Ultra-Short Pulses Help Free-Space Optical Systems Get Through Clouds and Fog

Wireless optical communications systems--free space optics (FSO)--offer many benefits over radio frequencies for transmitting large amounts of data over short distances. The bandwidth of optical systems is enormous and interference from other users isn't an issue, but attenuation by clouds, fog and other weather condit
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Wireless optical communications systems--free space optics (FSO)--offer many benefits over radio frequencies for transmitting large amounts of data over short distances. The bandwidth of optical systems is enormous and interference from other users isn't an issue, but attenuation by clouds, fog and other weather conditions have limited deployment of FSO systems in much of the country. Researchers at Penn State University recently developed techniques for working around these weather conditions.

"The multi-rate approach offers many advantages," explained Dr. Mohsen Kavehrad, professor of electrical engineering and director of the Center for Information and Communications Technology Research at Penn State who also lead the study. "For example, lower rate signals can get through clouds or fog when high rate signals can't. By sending the same message at several different rates, one of them can probably get through." This approach doesn't slow down the system. Tests have shown the multi-rate system is able to achieve an average bit rate higher than conventional optical wireless links operating at 2.5 Gbps. It also increases reliability by maintaining at least one active link throughout channel conditions.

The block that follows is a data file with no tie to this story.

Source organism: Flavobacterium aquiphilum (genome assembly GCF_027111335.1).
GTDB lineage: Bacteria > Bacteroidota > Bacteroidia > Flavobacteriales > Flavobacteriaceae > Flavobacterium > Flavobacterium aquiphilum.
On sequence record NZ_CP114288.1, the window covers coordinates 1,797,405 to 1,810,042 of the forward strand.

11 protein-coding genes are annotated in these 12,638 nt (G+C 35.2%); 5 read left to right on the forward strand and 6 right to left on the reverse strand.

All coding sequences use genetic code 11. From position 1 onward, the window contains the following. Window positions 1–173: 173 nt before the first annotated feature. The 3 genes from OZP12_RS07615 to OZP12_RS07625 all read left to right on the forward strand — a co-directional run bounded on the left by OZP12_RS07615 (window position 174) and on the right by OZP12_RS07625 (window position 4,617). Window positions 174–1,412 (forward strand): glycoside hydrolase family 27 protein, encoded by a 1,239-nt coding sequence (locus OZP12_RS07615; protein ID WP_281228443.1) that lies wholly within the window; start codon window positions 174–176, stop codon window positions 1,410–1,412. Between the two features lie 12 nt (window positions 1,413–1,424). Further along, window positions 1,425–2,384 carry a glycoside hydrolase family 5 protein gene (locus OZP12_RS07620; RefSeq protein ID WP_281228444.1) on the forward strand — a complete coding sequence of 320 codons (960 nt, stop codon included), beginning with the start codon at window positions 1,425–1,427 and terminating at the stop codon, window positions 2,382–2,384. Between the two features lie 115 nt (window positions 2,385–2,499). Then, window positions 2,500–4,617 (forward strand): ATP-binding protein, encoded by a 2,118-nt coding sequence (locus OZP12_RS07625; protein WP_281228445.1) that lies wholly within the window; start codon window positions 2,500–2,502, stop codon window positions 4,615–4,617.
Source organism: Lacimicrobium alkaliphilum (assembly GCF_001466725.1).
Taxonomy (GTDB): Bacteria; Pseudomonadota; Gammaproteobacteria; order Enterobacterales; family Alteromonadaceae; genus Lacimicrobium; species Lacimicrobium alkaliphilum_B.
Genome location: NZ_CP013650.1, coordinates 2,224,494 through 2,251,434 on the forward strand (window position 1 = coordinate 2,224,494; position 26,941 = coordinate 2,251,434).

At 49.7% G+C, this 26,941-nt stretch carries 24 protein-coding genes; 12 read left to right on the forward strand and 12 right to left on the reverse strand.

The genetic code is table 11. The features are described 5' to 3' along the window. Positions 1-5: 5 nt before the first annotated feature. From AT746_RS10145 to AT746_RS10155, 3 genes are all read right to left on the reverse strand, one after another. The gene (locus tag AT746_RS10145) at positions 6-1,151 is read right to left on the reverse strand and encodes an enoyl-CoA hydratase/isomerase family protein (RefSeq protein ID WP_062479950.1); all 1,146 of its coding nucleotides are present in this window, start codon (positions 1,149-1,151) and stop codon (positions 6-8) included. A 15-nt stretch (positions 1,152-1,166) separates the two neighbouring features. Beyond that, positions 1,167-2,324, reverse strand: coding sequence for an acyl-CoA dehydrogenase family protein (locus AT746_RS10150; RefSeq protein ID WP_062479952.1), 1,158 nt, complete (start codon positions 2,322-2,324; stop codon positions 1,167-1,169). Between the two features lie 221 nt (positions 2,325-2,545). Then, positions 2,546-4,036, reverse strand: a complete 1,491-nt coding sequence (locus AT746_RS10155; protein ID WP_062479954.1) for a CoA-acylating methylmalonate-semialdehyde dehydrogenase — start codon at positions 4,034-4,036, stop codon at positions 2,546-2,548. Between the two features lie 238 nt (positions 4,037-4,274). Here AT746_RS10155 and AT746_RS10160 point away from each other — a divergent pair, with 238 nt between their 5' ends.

While this may seem counterintuitive, Dr. Kavehrad explained that clouds and fog often clear abruptly, providing brief windows for transmission. This characteristic makes pulsed delivery better suited for FSO. The system works by embedding data in ultra-short pulses of laser light that are shaped by fractal modulation as wavelets, which are then transmitted at various rates. Belal Hamzeh, a doctorial candidate in electrical engineering working with Dr. Kavehrad, explained how this is done. "We use holography to generate and separate the wavelets. You just generate the mother wavelet and then the others can be generated as a fraction of the transmission bit rate of the mother. They can all co-exist in the channel without interference."

The Penn State news release describing the research said the wavelets are Meyer's Type, which look like dolphin chirps. "The wavelets minimize bandwidth waste and the ultra-short pulses are less likely to interact with rain or fog that could degrade the signal."

For more information, the Proceedings of the International Society for Optical Engineering, Volume 5598, has a copy of the paper for purchase. See Abstract: Ultrashort-pulsed FSO communication system with wavelet fractal modulation. The paper was delivered at the Optic's East 2004 Conference in Philadelphia, PA. A Google search on Mohsen Kavehrad provided information on this and other research projects he is involved with.